Teachers frequently swapped classes, so all students interacted with all teachers and everybody became buddies.
Was there any way I wasn't going to talk about food?
The only structured meals during PIB were our semiweekly Chinese Tables, where you're paired up with a student from your year and were assigned to one of the teachers. Together, you find a place to eat, practice Chinese, and bond with each other, all over good food—what could be better?
Outside of Chinese Tables, students fended for themselves.
The university was surrounded by eating options, from street vendors to restaurants, little baozi shops to the student canteen. All sorts of adventures were just waiting to be had!
There were occasional McDonald's or American food splurges.
My take-close-up-pics-of-food habit began in Beijing.
For breakfast and snacks, most students usually raided the nearby convenience stores for bread and cookies and other such goodies. I LOVE bread and bakery kind of things (e.g., cake), so this was a source of great delight for the summer.
I flew to Beijing with all sorts of air quality horror stories under my belt, but it wasn't much of an issue for me over that summer. This was probably because our rooms had AC, I'm used to warmer climates and most days were fine.
But there was this one day:
And a few of these days:
But also a ton of these days:
So to me, overall everything was kind of evened out.
Fun friends, friends and fun
Through food, adventures, or studying struggles, I found myself knit more and more tightly into a group of some of the coolest friends I have ever met.
Bless, just looking through pictures made my heart all sore from missing these peeps!
While of course there was time dedicated to studying, I found time outside of class for fun times, whether through catching a meal after class or going on weekend adventures. Through all our studies and eating, I have ten thousand million pictures of us buddies going on adventures and eating together, but I will spare you from all of them and just share some snippets.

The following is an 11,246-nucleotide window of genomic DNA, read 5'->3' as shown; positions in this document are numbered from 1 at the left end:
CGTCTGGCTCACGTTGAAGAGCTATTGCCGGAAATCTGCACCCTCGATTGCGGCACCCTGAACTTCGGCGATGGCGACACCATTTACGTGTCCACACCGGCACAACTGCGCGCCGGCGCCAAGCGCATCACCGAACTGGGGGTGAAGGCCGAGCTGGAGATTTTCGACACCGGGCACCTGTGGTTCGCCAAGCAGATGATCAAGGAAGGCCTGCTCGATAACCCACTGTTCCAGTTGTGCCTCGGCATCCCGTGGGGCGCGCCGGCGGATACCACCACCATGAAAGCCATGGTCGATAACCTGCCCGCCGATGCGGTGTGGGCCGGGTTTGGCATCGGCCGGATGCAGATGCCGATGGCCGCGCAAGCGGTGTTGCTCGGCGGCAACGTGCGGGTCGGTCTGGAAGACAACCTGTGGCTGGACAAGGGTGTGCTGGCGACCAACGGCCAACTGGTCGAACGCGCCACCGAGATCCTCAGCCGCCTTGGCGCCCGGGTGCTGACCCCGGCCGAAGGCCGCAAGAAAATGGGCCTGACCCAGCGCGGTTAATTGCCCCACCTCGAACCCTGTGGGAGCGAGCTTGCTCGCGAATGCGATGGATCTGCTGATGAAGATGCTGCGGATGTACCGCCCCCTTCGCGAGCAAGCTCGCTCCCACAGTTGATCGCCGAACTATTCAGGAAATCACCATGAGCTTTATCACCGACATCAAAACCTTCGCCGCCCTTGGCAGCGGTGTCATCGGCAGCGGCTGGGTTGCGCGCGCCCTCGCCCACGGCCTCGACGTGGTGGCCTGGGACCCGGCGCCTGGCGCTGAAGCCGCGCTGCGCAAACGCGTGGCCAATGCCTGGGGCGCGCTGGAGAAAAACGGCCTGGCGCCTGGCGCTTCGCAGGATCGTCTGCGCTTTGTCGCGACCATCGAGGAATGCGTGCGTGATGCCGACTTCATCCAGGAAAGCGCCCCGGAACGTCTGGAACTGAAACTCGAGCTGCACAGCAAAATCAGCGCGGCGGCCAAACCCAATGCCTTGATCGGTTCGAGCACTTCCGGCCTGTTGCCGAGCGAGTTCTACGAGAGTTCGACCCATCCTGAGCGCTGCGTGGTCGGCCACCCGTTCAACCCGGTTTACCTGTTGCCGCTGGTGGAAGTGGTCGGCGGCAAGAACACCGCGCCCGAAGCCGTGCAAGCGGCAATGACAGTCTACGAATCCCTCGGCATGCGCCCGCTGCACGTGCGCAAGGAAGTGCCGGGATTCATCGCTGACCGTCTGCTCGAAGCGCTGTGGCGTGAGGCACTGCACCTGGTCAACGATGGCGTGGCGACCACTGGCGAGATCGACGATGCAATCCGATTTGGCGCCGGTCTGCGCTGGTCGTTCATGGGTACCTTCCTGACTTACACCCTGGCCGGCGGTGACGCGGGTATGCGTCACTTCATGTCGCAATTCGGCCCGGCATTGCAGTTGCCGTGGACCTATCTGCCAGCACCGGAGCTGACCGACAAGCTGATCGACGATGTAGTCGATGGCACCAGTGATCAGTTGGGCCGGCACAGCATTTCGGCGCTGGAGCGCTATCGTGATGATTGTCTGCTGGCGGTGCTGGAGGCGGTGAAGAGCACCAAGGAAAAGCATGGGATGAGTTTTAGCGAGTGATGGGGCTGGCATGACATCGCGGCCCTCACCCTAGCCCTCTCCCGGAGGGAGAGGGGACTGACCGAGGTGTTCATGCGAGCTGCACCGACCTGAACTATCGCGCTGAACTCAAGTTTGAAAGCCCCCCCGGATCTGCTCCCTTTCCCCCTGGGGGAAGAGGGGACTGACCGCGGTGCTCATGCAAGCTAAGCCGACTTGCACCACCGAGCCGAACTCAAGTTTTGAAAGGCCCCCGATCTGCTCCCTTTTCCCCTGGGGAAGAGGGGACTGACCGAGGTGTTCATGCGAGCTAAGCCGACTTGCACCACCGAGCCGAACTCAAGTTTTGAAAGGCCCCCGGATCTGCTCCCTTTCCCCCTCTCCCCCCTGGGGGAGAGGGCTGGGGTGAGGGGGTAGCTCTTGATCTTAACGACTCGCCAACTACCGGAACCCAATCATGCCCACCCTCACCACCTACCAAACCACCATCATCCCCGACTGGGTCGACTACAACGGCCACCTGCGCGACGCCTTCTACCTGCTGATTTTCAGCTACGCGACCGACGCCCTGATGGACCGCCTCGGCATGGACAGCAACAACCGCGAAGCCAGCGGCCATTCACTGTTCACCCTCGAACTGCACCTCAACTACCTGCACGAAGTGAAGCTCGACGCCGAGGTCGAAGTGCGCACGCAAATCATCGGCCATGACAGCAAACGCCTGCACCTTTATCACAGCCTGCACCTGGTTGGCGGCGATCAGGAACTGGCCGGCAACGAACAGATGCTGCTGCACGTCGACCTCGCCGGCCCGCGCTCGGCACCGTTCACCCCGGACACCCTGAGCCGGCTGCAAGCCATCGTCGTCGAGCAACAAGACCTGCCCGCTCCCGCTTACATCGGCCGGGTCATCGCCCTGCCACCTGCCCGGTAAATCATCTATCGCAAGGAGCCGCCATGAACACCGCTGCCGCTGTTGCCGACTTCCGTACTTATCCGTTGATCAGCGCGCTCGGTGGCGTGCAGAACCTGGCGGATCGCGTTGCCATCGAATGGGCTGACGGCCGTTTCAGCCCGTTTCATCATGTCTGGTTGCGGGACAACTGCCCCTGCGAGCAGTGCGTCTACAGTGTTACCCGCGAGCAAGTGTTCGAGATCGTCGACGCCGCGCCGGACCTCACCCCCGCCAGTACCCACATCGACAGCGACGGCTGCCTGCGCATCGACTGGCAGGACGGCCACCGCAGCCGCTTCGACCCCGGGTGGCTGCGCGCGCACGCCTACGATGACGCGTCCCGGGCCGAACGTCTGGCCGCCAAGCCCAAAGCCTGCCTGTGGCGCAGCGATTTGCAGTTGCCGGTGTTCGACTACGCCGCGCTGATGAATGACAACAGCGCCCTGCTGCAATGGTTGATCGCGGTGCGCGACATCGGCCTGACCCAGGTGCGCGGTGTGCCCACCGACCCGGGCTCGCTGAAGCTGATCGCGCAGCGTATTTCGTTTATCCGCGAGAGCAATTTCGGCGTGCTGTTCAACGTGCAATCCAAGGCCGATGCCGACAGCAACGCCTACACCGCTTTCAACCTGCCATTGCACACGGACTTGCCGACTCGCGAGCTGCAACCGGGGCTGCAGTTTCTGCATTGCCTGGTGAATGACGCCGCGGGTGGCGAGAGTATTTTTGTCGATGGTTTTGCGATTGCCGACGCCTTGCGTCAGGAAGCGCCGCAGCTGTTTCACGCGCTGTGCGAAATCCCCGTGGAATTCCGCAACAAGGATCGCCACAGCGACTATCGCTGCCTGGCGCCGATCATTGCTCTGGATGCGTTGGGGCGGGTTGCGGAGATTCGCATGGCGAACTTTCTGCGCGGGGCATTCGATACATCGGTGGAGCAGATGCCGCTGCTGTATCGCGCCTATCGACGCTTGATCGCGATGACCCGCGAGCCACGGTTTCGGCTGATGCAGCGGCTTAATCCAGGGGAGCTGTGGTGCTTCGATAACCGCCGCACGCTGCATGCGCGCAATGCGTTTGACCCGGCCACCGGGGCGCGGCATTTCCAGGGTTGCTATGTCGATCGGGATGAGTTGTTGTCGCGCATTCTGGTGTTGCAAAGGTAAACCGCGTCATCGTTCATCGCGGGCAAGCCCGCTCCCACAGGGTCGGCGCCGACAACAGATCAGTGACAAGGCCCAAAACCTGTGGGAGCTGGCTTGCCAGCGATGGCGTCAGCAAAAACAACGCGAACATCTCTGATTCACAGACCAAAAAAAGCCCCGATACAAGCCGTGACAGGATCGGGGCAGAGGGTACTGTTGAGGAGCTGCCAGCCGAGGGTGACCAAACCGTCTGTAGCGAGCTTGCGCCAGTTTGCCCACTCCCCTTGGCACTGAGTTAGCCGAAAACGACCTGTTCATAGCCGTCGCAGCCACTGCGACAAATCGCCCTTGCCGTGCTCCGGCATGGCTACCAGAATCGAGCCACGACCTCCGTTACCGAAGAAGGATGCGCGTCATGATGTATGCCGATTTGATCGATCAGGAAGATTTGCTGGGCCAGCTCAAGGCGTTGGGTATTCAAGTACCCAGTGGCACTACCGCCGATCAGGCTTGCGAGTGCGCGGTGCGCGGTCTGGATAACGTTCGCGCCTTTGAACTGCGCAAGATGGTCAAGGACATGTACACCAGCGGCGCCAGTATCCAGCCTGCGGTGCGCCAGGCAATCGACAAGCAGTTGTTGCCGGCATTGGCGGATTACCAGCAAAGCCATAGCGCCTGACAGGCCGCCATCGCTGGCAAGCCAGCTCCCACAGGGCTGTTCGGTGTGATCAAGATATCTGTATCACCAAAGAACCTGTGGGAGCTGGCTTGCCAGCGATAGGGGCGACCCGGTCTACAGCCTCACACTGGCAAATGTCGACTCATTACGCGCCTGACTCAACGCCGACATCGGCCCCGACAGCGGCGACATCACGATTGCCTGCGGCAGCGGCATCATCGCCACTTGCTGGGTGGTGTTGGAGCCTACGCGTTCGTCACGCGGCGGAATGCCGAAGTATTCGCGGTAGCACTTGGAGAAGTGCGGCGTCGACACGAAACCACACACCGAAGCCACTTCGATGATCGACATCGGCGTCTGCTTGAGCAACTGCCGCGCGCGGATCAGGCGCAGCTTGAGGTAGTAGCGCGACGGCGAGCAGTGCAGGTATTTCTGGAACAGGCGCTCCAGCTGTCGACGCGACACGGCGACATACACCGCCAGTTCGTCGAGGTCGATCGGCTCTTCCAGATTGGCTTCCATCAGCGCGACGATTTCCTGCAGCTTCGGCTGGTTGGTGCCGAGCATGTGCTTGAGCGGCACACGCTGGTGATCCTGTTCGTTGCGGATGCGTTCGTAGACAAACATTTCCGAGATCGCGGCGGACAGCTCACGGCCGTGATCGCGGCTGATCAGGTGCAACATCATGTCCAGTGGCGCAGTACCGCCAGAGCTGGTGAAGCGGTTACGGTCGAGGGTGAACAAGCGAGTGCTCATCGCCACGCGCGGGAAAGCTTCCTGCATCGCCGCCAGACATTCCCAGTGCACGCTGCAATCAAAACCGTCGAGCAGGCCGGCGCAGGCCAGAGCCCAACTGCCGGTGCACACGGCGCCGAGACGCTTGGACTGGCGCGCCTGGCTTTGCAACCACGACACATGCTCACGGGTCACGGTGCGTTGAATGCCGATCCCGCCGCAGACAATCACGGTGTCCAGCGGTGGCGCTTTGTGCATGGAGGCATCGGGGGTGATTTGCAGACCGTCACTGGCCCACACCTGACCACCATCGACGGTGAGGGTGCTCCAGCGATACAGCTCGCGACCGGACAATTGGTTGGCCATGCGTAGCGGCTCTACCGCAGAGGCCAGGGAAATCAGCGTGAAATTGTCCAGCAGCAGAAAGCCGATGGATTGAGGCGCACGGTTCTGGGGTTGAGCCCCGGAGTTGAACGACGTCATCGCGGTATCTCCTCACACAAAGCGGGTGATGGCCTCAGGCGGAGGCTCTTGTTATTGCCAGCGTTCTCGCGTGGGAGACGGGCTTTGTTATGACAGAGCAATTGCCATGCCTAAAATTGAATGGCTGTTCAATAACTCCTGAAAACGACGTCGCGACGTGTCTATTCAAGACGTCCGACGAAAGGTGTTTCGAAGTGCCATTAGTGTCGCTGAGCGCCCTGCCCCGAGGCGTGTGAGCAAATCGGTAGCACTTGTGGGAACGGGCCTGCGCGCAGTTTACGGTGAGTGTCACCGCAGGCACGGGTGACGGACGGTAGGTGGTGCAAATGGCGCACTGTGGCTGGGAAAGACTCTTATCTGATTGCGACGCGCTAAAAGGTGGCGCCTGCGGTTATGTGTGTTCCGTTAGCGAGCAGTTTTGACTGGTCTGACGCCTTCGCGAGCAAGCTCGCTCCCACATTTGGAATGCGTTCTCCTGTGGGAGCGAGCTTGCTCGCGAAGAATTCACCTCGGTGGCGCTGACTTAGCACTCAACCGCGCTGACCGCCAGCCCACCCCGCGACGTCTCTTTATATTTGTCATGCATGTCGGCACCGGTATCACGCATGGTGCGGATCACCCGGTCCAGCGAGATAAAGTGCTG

PIB organized several weekend field trips and covered admission costs, which was really sweet. I know it was out of our tuition, but I like to think it was just free bonus fun. We checked out the National Center for Performing Arts:
And of course, a trip to the Great Wall.
The excursion reminded me of younger Aliisa's China adventures many a year ago. It also reminded me why I didn't get very far along the Wall last time.
Besides PIB-organized trips, my friends and I had some adventures of our own.
For example, I saw a real live pandas for the first time during our trip to the Beijing zoo.
Also saw this:
Also sat on a wolf.
One weekend, we checked out the 789 art district and added to the visual culture.
We spent my birthday around Tianamen Square and Wudaokou.
We also spent that evening finding that the subways close down earlier than we thought, then standing on the side of a road trying and failing to hail down a taxi, anxiously waiting by a waning streetlight, then accepting a ride from a black van that was not officially a taxi, but that did take us back to the campus for a reasonable price. Hooray!
For our mid-term long weekend, a group of us headed over to Chengde for a change of scenery.
All these outings offered great bonding time, plus opportunities to make new friends.
All in all?
I highly recommend PIB! My Chinese definitely improved, I made some of the best friends I've ever had, tasted new foods, saw new sights...it's better than cake!